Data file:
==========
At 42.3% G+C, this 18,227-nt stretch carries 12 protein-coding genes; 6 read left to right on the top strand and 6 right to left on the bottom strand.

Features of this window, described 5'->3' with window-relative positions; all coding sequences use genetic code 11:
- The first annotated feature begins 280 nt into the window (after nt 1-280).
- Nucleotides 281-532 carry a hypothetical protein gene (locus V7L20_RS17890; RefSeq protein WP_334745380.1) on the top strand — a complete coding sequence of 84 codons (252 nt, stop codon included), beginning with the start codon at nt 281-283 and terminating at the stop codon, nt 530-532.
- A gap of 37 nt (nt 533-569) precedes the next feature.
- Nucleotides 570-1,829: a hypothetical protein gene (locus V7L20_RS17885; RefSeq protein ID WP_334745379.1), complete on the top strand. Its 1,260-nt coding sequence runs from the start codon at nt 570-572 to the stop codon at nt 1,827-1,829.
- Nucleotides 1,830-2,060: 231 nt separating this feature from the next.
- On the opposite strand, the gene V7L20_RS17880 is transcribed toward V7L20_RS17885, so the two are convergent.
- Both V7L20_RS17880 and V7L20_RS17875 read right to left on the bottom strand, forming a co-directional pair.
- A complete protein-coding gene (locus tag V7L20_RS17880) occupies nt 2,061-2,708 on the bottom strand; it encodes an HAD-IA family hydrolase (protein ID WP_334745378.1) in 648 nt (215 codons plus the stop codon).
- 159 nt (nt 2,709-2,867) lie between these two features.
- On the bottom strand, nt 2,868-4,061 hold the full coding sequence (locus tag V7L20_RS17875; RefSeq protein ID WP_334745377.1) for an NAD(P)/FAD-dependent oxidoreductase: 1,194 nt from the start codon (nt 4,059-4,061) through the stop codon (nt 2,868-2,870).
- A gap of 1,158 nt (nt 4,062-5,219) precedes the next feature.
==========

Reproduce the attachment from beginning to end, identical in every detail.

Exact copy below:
At 42.3% G+C, this 18,227-nt stretch carries 12 protein-coding genes; 6 read left to right on the top strand and 6 right to left on the bottom strand.

Features of this window, described 5'->3' with window-relative positions; all coding sequences use genetic code 11:
- The first annotated feature begins 280 nt into the window (after nt 1-280).
- Nucleotides 281-532 carry a hypothetical protein gene (locus V7L20_RS17890; RefSeq protein WP_334745380.1) on the top strand — a complete coding sequence of 84 codons (252 nt, stop codon included), beginning with the start codon at nt 281-283 and terminating at the stop codon, nt 530-532.
- A gap of 37 nt (nt 533-569) precedes the next feature.
- Nucleotides 570-1,829: a hypothetical protein gene (locus V7L20_RS17885; RefSeq protein ID WP_334745379.1), complete on the top strand. Its 1,260-nt coding sequence runs from the start codon at nt 570-572 to the stop codon at nt 1,827-1,829.
- Nucleotides 1,830-2,060: 231 nt separating this feature from the next.
- On the opposite strand, the gene V7L20_RS17880 is transcribed toward V7L20_RS17885, so the two are convergent.
- Both V7L20_RS17880 and V7L20_RS17875 read right to left on the bottom strand, forming a co-directional pair.
- A complete protein-coding gene (locus tag V7L20_RS17880) occupies nt 2,061-2,708 on the bottom strand; it encodes an HAD-IA family hydrolase (protein ID WP_334745378.1) in 648 nt (215 codons plus the stop codon).
- 159 nt (nt 2,709-2,867) lie between these two features.
- On the bottom strand, nt 2,868-4,061 hold the full coding sequence (locus tag V7L20_RS17875; RefSeq protein ID WP_334745377.1) for an NAD(P)/FAD-dependent oxidoreductase: 1,194 nt from the start codon (nt 4,059-4,061) through the stop codon (nt 2,868-2,870).
- A gap of 1,158 nt (nt 4,062-5,219) precedes the next feature.